The Anthem pilot proves that better identification of patients, who required targeted intervention, could successfully prevent high-cost life altering complications when the health plan operates in partnership with providers.

It’s all about ensuring patients can be treated at the right time, in the right way at the right place. The incredible potential beyond Anthem’s pilot, as interconnected data enables health plans and providers to leverage predictive capabilities before people become sick, is where I’m excited to see the innovators begin their development.

Q
How do you think new ventures like Amazon Berkshire Hathaway JP Morgan Chase will affect this conversation?
A

The innovators, like these new ventures, are uniquely positioned to convert unstructured text, such as medical notes, prescriptions, or pathology reports into actionable health data. Whether it’s Amazon, Berkshire Hathaway and Chase, Alphabet or Apple, new ventures are certain to enter the market and eventually disrupt the status quo.

It’s widely known that Optum, Apple and Alphabet are all working to scrape information from medical records to better predict risk.

Back in November, Amazon confirmed they’re also working on a project, which leverages machine learning to more accurately diagnose disease through the mining of patient records. Rather than displace traditional medical record companies like Cerner, Amazon reportedly sees greater potential in focused efforts around clinical trial support and population health. I tend to agree.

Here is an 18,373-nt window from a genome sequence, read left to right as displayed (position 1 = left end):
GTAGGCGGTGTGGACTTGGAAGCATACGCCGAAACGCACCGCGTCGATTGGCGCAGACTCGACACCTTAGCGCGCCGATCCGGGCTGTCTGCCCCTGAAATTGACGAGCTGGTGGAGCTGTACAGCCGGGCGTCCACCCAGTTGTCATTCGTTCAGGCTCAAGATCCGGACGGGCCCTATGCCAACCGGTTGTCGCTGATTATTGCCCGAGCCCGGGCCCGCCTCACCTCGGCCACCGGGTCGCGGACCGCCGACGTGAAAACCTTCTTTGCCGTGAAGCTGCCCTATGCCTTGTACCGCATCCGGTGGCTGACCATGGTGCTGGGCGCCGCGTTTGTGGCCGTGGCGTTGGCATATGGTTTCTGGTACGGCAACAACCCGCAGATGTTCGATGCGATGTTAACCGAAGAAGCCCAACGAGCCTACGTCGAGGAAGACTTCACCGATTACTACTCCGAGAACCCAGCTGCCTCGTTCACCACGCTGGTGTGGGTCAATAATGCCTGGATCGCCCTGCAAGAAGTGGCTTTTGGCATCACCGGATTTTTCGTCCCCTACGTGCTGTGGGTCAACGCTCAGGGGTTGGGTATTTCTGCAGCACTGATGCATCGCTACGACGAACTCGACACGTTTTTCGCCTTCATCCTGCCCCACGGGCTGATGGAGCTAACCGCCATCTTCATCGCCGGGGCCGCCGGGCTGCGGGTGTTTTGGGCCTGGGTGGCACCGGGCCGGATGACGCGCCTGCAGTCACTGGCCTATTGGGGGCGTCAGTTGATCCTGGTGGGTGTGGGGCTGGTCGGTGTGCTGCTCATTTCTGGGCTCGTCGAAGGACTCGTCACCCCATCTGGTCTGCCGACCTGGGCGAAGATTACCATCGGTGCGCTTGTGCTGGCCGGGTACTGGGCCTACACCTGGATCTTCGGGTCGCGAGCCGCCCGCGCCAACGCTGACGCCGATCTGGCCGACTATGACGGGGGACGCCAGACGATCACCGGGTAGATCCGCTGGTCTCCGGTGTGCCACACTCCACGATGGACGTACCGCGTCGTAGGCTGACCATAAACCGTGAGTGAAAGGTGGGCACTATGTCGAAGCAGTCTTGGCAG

Personally, I’m eager for the day I can simply “Ask Alexa” if I have a cold, the flu or a sinus infection, and know her response will be informed based on my medical history. While maybe next door at my neighbor’s house, Alexa reminds a chronic claimant to test and submit their blood pressure for monitoring by their primary care physician, from the comfort of their own home.

The potential of what we can do together to improve the cost/quality ratio is unlimited. It’s unfortunate that without clear pathways toward the sharing of data, we’re stuck looking for the “on-button”. As guardians of employer-sponsored healthcare, and integral advisors to the entire system, we must continue to insist on establishment of a secure and connected framework that enables transparency of claim, quality and clinical data.

Katie Oberkircher Director, Market Intelligence & Insights Read More